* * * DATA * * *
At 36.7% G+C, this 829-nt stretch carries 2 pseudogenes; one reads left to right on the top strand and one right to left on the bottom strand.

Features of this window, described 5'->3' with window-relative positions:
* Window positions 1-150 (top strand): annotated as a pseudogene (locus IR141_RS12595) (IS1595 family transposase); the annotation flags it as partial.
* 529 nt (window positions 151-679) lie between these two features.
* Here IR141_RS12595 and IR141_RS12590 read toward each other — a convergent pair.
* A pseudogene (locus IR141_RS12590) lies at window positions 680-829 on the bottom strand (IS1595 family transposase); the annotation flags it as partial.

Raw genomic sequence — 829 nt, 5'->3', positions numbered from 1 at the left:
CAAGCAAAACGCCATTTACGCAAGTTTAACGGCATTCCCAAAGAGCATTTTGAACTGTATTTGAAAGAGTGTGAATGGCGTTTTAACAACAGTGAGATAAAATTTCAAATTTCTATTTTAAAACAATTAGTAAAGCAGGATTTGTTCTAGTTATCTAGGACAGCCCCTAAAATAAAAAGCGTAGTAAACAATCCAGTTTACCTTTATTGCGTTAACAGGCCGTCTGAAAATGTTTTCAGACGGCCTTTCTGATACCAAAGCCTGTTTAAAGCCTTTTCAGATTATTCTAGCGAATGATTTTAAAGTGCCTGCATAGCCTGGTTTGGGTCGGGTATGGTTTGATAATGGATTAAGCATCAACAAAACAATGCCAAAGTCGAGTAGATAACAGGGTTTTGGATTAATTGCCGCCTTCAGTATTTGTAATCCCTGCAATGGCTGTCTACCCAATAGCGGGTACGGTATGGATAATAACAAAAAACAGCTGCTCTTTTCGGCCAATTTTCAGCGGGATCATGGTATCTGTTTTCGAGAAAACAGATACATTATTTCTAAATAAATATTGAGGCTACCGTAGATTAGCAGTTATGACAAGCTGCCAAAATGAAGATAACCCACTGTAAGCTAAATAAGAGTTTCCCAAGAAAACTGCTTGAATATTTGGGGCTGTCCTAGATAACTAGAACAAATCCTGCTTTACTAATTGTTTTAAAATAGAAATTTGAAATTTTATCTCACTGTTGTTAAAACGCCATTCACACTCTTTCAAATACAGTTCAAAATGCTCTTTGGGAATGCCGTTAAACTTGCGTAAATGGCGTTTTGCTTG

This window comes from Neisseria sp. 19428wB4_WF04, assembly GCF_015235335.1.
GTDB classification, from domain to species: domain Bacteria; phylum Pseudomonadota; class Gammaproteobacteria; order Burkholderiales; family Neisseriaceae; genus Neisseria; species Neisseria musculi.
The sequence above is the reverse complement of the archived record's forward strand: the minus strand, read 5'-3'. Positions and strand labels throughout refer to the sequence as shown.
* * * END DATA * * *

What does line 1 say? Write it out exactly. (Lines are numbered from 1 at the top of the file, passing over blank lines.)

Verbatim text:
At 36.7% G+C, this 829-nt stretch carries 2 pseudogenes; one reads left to right on the top strand and one right to left on the bottom strand.